Neuropathic corneal pain can arise from tissue damage and ocular surface inflammation that’s associated with surgical trauma. The damage first causes changes in the structure and function of peripheral nerves (peripheral sensitization) but over time, central nerves can also become affected (central sensitization), with resultant pain amplification, heightened pain awareness and expansion of pain beyond the initial site of injury.3 Failure to understand neuropathic corneal pain, combined with minimal or absent clinical signs, have made diagnosis of the condition a challenge for most ophthalmologists.4,5 So: When should you consider neuropathic pain as a cause of symptoms? 

• when symptoms are out of proportion to clinical examination findings;

• when pain persists after application of a topical anesthetic; and/or

• if symptoms persist despite the optimization of  the ocular surface with traditional “dry eye” therapies. 

A diagnosis that zeroes in on neuropathic pain is typically based on clinical history, symptoms and examination findings. Specific symptoms, such as burning and sensitivity to wind and light, are more aligned with neuropathic pain.6 Other parts of the exam include testing for persistent pain after anesthesia (e.g., the proparacaine challenge test). A positive result indicates the pain is arising from central nerves or from peripheral nerves in other locations (such as the orbit) and not from the ocular surface. 

You can use in vivo confocal microscopy to evaluate the anatomy of corneal nerves. A limitation of this tool is that corneal nerve density is often persistently low after LASIK, both in those with and without ocular pain. One group of researchers found that the presence of microneuromas (abrupt nerve ending with a terminal bulb) was the best diagnostic indicator of corneal neuropathic pain.7 You can also use corneal esthesiometry (tested with cotton tip applicator, tissue, or dental floss) to qualitatively assess corneal sensitivity. Individuals with neuropathic pain often have abnormal sensitivity, which can be either decreased or increased.3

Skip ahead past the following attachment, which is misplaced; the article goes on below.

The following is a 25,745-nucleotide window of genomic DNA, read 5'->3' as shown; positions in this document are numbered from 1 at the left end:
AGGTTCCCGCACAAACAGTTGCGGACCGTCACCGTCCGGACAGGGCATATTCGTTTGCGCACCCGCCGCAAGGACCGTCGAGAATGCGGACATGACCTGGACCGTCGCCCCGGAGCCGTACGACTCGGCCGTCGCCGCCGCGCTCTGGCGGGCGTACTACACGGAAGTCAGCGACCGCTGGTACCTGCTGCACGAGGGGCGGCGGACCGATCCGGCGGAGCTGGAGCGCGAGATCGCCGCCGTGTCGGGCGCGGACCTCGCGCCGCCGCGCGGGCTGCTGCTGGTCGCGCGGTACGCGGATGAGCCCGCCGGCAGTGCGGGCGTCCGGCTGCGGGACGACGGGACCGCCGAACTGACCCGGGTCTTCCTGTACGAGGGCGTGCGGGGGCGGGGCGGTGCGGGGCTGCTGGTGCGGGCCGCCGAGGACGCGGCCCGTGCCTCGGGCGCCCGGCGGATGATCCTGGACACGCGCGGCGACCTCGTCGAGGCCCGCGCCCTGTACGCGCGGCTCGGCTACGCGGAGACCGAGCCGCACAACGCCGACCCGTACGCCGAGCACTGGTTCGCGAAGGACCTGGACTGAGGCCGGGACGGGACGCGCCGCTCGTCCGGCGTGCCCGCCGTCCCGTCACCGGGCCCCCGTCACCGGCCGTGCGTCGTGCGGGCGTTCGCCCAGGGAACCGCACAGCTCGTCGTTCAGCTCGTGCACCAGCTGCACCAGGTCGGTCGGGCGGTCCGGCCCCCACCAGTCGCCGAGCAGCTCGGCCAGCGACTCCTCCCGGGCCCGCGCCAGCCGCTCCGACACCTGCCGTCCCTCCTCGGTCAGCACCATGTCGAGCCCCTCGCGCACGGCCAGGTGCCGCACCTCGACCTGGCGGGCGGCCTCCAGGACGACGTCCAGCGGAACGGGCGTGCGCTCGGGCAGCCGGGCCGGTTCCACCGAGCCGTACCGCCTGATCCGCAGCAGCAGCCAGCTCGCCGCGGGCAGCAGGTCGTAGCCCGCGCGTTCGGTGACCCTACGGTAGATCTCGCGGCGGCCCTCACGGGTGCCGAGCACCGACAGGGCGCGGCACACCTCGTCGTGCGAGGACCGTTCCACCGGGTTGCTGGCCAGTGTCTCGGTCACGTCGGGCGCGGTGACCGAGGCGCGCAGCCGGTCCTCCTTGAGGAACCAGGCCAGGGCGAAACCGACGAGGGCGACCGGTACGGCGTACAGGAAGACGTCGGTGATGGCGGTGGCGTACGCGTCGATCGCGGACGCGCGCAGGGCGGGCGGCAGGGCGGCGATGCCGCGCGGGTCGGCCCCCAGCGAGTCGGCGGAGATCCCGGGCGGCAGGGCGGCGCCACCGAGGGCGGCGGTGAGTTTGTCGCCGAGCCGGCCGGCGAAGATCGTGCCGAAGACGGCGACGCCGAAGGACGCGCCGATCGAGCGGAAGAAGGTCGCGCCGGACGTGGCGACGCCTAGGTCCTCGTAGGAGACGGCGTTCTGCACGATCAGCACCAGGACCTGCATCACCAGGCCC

Once you conclude that nerve dysfunction may be a component of pain, prepare to move in a different direction. As someone who runs the ocular pain clinic at the Veterans Administration Hospital in Miami and who collaborates with pain specialists at the nearby University of Miami, I recommend that LASIK surgeons refer these patients for specialized care. Trying to successfully treat them is most likely not how refractive surgeons want to spend their time. (See “Ocular Pain Experts Who Can Help” above for a list of referral centers.) 

For a typical post-LASIK patient, such as a healthy 30-something, you may be ready to refer within a few weeks. But if the patient is in her 60s and presents with ocular surface disease in the form of inflammation, low tear production or fast tear breakup time, you might want to treat the unhealthy environment longer before focusing on neuropathic causes. 

Along with standard dry-eye treatments—for tear insufficiency, meibomian gland dysfunction, inflammation and related issues—you can try autologous serum tears before referring one of these patients. These address both nociceptive and neuropathic components of pain.8,9 Serum tears are made from a patient’s blood and diluted in sterile saline or hyaluronic acid. The tears can introduce epithelial and nerve growth factors to the corneal surface, helping to both restore epithelial health and improve the function of abnormal peripheral nerves. If your patient’s symptoms continue after you’ve tried this treatment, your patient may require neuropathic pain therapy outside of the typical domain of ophthalmology.



Next Steps

In the absence of epidemiological studies, we have no documented incidence of neuropathic corneal pain. (Anecdotally, I estimate the number of patients with severe ocular pain after LASIK to be fewer than 1,000 nationally each year.) We also don’t have any FDA-approved treatments for nerve pain in the cornea. My go-to therapy includes oral medications that are commonly used to treat nerve pain outside of the eye, such as gabapentin (Neurontin) and pregabalin (Lyrica).10